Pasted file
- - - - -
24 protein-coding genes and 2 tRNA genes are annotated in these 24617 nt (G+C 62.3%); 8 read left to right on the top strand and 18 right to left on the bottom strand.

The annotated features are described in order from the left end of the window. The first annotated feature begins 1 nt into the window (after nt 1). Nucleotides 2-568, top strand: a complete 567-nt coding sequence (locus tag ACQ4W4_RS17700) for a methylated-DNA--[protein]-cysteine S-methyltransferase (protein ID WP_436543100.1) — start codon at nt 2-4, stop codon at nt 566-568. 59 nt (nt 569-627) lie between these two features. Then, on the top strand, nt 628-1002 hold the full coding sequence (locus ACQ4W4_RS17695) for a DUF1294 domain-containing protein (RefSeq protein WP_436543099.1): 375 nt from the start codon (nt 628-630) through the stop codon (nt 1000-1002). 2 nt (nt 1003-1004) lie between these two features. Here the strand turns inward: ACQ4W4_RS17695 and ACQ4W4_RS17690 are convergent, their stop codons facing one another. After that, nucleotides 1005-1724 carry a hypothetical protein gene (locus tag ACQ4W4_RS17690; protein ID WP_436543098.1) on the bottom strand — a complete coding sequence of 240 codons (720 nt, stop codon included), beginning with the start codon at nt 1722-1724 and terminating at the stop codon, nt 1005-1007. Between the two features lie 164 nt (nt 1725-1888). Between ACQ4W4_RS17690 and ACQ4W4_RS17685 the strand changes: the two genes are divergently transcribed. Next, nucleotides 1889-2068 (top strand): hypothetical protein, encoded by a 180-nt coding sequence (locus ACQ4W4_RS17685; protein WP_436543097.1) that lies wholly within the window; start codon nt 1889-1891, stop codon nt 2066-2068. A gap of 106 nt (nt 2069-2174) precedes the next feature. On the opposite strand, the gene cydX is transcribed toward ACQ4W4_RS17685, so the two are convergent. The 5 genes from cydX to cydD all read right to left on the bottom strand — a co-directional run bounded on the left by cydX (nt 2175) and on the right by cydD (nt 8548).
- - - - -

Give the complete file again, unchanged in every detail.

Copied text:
24 protein-coding genes and 2 tRNA genes are annotated in these 24617 nt (G+C 62.3%); 8 read left to right on the top strand and 18 right to left on the bottom strand.

The annotated features are described in order from the left end of the window. The first annotated feature begins 1 nt into the window (after nt 1). Nucleotides 2-568, top strand: a complete 567-nt coding sequence (locus tag ACQ4W4_RS17700) for a methylated-DNA--[protein]-cysteine S-methyltransferase (protein ID WP_436543100.1) — start codon at nt 2-4, stop codon at nt 566-568. 59 nt (nt 569-627) lie between these two features. Then, on the top strand, nt 628-1002 hold the full coding sequence (locus ACQ4W4_RS17695) for a DUF1294 domain-containing protein (RefSeq protein WP_436543099.1): 375 nt from the start codon (nt 628-630) through the stop codon (nt 1000-1002). 2 nt (nt 1003-1004) lie between these two features. Here the strand turns inward: ACQ4W4_RS17695 and ACQ4W4_RS17690 are convergent, their stop codons facing one another. After that, nucleotides 1005-1724 carry a hypothetical protein gene (locus tag ACQ4W4_RS17690; protein ID WP_436543098.1) on the bottom strand — a complete coding sequence of 240 codons (720 nt, stop codon included), beginning with the start codon at nt 1722-1724 and terminating at the stop codon, nt 1005-1007. Between the two features lie 164 nt (nt 1725-1888). Between ACQ4W4_RS17690 and ACQ4W4_RS17685 the strand changes: the two genes are divergently transcribed. Next, nucleotides 1889-2068 (top strand): hypothetical protein, encoded by a 180-nt coding sequence (locus ACQ4W4_RS17685; protein WP_436543097.1) that lies wholly within the window; start codon nt 1889-1891, stop codon nt 2066-2068. A gap of 106 nt (nt 2069-2174) precedes the next feature. On the opposite strand, the gene cydX is transcribed toward ACQ4W4_RS17685, so the two are convergent. The 5 genes from cydX to cydD all read right to left on the bottom strand — a co-directional run bounded on the left by cydX (nt 2175) and on the right by cydD (nt 8548).